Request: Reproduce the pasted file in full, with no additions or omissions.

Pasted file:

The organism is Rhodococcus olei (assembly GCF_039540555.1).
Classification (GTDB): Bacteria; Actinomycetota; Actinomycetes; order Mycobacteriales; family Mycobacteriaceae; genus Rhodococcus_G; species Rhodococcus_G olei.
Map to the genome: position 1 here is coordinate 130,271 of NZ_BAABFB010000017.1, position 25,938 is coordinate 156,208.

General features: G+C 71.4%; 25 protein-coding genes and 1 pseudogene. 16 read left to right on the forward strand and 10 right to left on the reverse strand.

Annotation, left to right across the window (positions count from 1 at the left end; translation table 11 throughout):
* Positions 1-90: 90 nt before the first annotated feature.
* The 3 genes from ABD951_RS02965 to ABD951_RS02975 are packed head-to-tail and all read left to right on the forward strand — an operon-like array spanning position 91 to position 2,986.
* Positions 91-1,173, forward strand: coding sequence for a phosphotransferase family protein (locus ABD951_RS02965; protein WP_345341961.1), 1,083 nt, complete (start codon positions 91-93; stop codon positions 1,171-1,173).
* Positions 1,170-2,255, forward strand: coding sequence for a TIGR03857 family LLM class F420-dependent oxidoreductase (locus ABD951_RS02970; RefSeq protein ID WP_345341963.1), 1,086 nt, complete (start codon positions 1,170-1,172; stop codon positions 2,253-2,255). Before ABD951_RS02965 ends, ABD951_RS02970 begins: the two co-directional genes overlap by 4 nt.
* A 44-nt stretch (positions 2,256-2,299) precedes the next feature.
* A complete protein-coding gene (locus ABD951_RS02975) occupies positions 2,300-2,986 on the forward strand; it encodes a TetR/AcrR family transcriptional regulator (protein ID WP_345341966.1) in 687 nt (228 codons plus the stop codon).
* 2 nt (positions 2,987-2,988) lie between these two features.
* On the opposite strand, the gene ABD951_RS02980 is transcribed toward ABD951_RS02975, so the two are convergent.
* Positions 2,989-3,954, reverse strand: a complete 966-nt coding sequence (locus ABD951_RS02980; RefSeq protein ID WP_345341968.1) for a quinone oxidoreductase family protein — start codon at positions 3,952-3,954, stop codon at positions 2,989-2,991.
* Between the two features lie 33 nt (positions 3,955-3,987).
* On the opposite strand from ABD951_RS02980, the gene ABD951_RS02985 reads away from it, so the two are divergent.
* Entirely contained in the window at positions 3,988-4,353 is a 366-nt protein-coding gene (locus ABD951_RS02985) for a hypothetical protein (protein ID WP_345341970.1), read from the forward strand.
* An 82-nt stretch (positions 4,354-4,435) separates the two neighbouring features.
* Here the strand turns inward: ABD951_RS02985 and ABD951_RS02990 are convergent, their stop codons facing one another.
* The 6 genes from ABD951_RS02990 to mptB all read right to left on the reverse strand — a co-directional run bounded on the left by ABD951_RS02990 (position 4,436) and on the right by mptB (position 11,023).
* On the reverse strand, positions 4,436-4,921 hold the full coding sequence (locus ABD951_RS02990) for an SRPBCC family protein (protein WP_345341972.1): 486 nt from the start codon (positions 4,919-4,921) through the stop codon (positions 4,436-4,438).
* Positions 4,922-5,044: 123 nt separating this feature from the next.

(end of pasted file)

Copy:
The organism is Rhodococcus olei (assembly GCF_039540555.1).
Classification (GTDB): Bacteria; Actinomycetota; Actinomycetes; order Mycobacteriales; family Mycobacteriaceae; genus Rhodococcus_G; species Rhodococcus_G olei.
Map to the genome: position 1 here is coordinate 130,271 of NZ_BAABFB010000017.1, position 25,938 is coordinate 156,208.

General features: G+C 71.4%; 25 protein-coding genes and 1 pseudogene. 16 read left to right on the forward strand and 10 right to left on the reverse strand.

Annotation, left to right across the window (positions count from 1 at the left end; translation table 11 throughout):
* Positions 1-90: 90 nt before the first annotated feature.
* The 3 genes from ABD951_RS02965 to ABD951_RS02975 are packed head-to-tail and all read left to right on the forward strand — an operon-like array spanning position 91 to position 2,986.
* Positions 91-1,173, forward strand: coding sequence for a phosphotransferase family protein (locus ABD951_RS02965; protein WP_345341961.1), 1,083 nt, complete (start codon positions 91-93; stop codon positions 1,171-1,173).
* Positions 1,170-2,255, forward strand: coding sequence for a TIGR03857 family LLM class F420-dependent oxidoreductase (locus ABD951_RS02970; RefSeq protein ID WP_345341963.1), 1,086 nt, complete (start codon positions 1,170-1,172; stop codon positions 2,253-2,255). Before ABD951_RS02965 ends, ABD951_RS02970 begins: the two co-directional genes overlap by 4 nt.
* A 44-nt stretch (positions 2,256-2,299) precedes the next feature.
* A complete protein-coding gene (locus ABD951_RS02975) occupies positions 2,300-2,986 on the forward strand; it encodes a TetR/AcrR family transcriptional regulator (protein ID WP_345341966.1) in 687 nt (228 codons plus the stop codon).
* 2 nt (positions 2,987-2,988) lie between these two features.
* On the opposite strand, the gene ABD951_RS02980 is transcribed toward ABD951_RS02975, so the two are convergent.
* Positions 2,989-3,954, reverse strand: a complete 966-nt coding sequence (locus ABD951_RS02980; RefSeq protein ID WP_345341968.1) for a quinone oxidoreductase family protein — start codon at positions 3,952-3,954, stop codon at positions 2,989-2,991.
* Between the two features lie 33 nt (positions 3,955-3,987).
* On the opposite strand from ABD951_RS02980, the gene ABD951_RS02985 reads away from it, so the two are divergent.
* Entirely contained in the window at positions 3,988-4,353 is a 366-nt protein-coding gene (locus ABD951_RS02985) for a hypothetical protein (protein ID WP_345341970.1), read from the forward strand.
* An 82-nt stretch (positions 4,354-4,435) separates the two neighbouring features.
* Here the strand turns inward: ABD951_RS02985 and ABD951_RS02990 are convergent, their stop codons facing one another.
* The 6 genes from ABD951_RS02990 to mptB all read right to left on the reverse strand — a co-directional run bounded on the left by ABD951_RS02990 (position 4,436) and on the right by mptB (position 11,023).
* On the reverse strand, positions 4,436-4,921 hold the full coding sequence (locus ABD951_RS02990) for an SRPBCC family protein (protein WP_345341972.1): 486 nt from the start codon (positions 4,919-4,921) through the stop codon (positions 4,436-4,438).
* Positions 4,922-5,044: 123 nt separating this feature from the next.